President Trump is plowing ahead to fill three vacancies on the liberal 9th Circuit Court of Appeals, brushing aside Democratic resistance to nominate conservative judges.
Presidents traditionally work with senators from judicial nominees' home state -- in this case, California -- to put forward judicial picks. They often seek what's known as a "blue slip," or an opinion from those senators.
But in a snub to California Democratic Sens. Dianne Feinstein and Kamala Harris, the White House announced Wednesday that Trump had nominated Patrick Bumatay, Daniel Collins and Kenneth Kiyul Lee (all from the Golden State, and reportedly all members of the conservative Federalist Society) to the influential circuit. The court, with a sprawling purview representing nine Western states, has long been a thorn in the side of the Trump White House, with rulings against the travel ban and limits on funding to "sanctuary cities."
GOP critics have branded the court the “Nutty 9th,” in part because many of its rulings have been overturned by the U.S. Supreme Court.
The Sacramento Bee reported that White House officials had been negotiating with Feinstein and Harris about the appointments earlier in the year, but the dialogue collapsed over the summer.
Any working relationship is likely only to have soured further after Harris and Feinstein led the charge on the Senate Judiciary Committee against the confirmation of now-Supreme Court Justice Brett Kavanaugh. In particular, Trump and Republicans accused Feinstein of withholding information about an allegation of sexual assault against Kavanaugh until after the hearings were over. Both Feinstein and Harris voted against Kavanaugh's nomination, joined by all but one Democratic senator.
Feinstein and Harris reacted angrily to the news of the latest appointments. Feinstein said in a statement that she had been prepared to accept a reported White House proposal of three other judges. She said she opposed both Collins and Lee -- who she said had failed to disclose his “controversial writings” on voting rights and affirmative action.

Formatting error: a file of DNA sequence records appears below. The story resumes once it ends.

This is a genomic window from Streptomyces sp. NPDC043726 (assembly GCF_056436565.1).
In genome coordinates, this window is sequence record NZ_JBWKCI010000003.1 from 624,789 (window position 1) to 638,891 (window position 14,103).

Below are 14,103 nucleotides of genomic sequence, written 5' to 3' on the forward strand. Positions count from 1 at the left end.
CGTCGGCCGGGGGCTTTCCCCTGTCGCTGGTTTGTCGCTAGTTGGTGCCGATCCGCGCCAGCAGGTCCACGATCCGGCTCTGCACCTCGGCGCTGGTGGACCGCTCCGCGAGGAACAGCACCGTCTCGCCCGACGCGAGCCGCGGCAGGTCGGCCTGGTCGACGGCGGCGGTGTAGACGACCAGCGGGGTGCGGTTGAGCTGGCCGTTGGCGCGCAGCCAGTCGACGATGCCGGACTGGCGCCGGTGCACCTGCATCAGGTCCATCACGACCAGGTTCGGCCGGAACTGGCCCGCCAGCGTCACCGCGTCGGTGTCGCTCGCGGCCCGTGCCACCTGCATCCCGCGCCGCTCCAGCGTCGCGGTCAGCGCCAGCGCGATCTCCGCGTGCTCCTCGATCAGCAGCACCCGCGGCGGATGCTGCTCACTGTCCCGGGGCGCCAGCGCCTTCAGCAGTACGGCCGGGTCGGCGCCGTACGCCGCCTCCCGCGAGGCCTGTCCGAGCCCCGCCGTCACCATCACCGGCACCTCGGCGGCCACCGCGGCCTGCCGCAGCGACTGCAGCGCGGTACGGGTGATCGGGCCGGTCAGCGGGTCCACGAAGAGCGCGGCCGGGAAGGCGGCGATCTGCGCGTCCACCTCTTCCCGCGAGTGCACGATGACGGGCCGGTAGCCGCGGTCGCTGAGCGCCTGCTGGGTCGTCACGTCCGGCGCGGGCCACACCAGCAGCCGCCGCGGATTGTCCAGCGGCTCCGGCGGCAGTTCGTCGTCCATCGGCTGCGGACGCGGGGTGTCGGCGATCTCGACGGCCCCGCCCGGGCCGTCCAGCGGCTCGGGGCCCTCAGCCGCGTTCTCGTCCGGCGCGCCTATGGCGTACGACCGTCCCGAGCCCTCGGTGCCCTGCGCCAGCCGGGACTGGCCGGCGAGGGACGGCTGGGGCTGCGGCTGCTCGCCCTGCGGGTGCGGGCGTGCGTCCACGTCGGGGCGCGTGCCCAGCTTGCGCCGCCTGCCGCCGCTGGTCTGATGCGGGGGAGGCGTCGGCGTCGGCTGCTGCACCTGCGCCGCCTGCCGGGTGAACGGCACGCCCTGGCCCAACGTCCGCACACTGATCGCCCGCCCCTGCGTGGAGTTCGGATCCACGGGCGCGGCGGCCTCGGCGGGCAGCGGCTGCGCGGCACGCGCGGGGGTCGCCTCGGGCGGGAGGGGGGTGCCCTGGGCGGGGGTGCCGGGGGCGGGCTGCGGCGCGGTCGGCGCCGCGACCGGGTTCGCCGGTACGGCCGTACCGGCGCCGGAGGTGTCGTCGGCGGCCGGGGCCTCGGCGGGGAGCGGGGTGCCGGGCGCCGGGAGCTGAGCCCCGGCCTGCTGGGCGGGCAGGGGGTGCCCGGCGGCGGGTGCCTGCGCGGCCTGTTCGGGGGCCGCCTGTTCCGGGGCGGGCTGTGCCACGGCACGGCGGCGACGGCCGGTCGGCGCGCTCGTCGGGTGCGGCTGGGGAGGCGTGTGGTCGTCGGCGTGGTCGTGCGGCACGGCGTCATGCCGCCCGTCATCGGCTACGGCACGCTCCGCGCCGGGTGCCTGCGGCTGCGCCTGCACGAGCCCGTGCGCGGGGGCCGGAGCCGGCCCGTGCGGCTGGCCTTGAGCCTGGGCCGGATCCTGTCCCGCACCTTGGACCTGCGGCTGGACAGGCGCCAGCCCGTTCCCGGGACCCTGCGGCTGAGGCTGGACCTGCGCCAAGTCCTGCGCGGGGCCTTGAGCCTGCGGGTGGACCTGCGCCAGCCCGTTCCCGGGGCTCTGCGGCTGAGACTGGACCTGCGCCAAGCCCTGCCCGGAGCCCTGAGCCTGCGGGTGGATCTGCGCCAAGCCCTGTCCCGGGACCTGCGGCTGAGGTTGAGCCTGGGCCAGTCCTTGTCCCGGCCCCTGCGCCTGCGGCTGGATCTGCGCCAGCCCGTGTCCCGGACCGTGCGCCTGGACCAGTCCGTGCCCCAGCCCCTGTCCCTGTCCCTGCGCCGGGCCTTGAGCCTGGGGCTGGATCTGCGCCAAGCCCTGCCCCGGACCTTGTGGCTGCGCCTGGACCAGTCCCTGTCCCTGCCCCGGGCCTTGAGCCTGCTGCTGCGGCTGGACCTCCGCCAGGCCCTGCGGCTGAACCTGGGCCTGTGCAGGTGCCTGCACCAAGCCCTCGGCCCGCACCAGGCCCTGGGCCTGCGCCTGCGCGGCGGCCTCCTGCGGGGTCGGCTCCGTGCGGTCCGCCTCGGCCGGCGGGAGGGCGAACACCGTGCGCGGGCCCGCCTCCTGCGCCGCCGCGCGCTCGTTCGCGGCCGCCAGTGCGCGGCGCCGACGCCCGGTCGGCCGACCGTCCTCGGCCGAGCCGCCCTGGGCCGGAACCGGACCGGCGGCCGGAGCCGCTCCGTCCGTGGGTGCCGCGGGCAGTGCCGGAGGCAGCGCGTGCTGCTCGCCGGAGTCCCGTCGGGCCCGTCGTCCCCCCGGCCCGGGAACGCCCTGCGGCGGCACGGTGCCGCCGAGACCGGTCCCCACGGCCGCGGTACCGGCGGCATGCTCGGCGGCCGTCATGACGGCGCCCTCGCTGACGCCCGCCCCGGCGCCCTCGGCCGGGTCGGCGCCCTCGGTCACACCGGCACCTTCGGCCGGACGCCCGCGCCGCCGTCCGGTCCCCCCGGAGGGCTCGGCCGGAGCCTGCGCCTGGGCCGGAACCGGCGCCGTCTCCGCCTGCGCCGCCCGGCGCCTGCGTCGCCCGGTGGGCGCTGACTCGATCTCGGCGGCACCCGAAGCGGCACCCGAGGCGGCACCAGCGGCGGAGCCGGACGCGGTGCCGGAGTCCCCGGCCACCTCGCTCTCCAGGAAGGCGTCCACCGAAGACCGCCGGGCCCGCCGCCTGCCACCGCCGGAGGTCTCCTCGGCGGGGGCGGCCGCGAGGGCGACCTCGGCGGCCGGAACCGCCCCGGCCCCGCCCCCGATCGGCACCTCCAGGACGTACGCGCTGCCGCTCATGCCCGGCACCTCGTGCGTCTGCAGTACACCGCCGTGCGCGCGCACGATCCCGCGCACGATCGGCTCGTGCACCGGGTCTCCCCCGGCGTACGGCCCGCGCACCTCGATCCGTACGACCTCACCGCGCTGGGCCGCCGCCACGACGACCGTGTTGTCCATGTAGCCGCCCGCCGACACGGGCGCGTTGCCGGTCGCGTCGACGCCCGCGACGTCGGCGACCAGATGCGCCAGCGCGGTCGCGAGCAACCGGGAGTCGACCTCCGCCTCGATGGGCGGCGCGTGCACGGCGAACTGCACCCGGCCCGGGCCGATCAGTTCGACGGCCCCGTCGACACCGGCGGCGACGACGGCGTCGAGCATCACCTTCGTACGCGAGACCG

“I repeatedly told the White House I wanted to reach an agreement on a package of 9th Circuit nominees, but last night the White House moved forward without consulting me, picking controversial candidates from its initial list and another individual with no judicial experience who had not previously been suggested,” she said in a statement.
“Instead of working with our office to identify consensus nominees for the 9th Circuit, the White House continues to try to pack the courts with partisan judges who will blindly support the president’s agenda, instead of acting as an independent check on this administration,” Harris spokeswoman Lily Adams told The Sacramento Bee.
Even with the nominations, it would not result in more Republican appointees than Democrat appointees. The Los Angeles Times reports that the approval Thursday of Idaho attorney Ryan Nelson brings the number of Republican appointees to 10 and, if Trump filled all the current openings, it would be 13 Republican appointees to 16 Democratic appointees.
The move comes amid a more aggressive push by Republicans to fill vacancies in the federal courts. Senate Judiciary Chairman Chuck Grassley, R-Iowa, said Thursday that he wanted the Senate to stay in session until all of the 49 currently pending judicial appointments are confirmed.
“Lots of work to do,” Grassley tweeted. “Senate [should] stay in session til all 49 judges are CONFIRMED/ work comes [before] campaigning.”
Grassley has suggested in the past that the "blue slip" process has been abused to block otherwise qualified nominees. In a late 2017 floor speech, the senator said colleagues should not "block a nominee because it’s not the person the senator would’ve picked." He said the White House should "consult" home-state senators and "make that call" in the end.
Both Senate Majority Leader Mitch McConnell, R-Ky., and Minority Leader Chuck Schumer, D-N.Y., have been at odds over finishing up nominees, with neither side willing to move following the grueling confirmation process for Kavanaugh. On Thursday night, the Senate eventually confirmed 15 of the nominees before leaving D.C. for the midterm campaign. Almost half were confirmed mostly down party lines while others were approved with bipartisan support.
There had been speculation that McConnell was intentionally trying to keep vulnerable Democratic senators off the campaign trail this fall.
Sen. Jon Tester, D-Mont., who is up for reelection this fall in a state where Trump is popular, was asked if McConnell was deliberately trying to tether vulnerable Democrats to Washington. Tester laughed and replied, “I know you guys are smart enough to figure that out.”
Fox News’ Andrew O’Reilly, Chad Pergram and The Associated Press contributed to this report.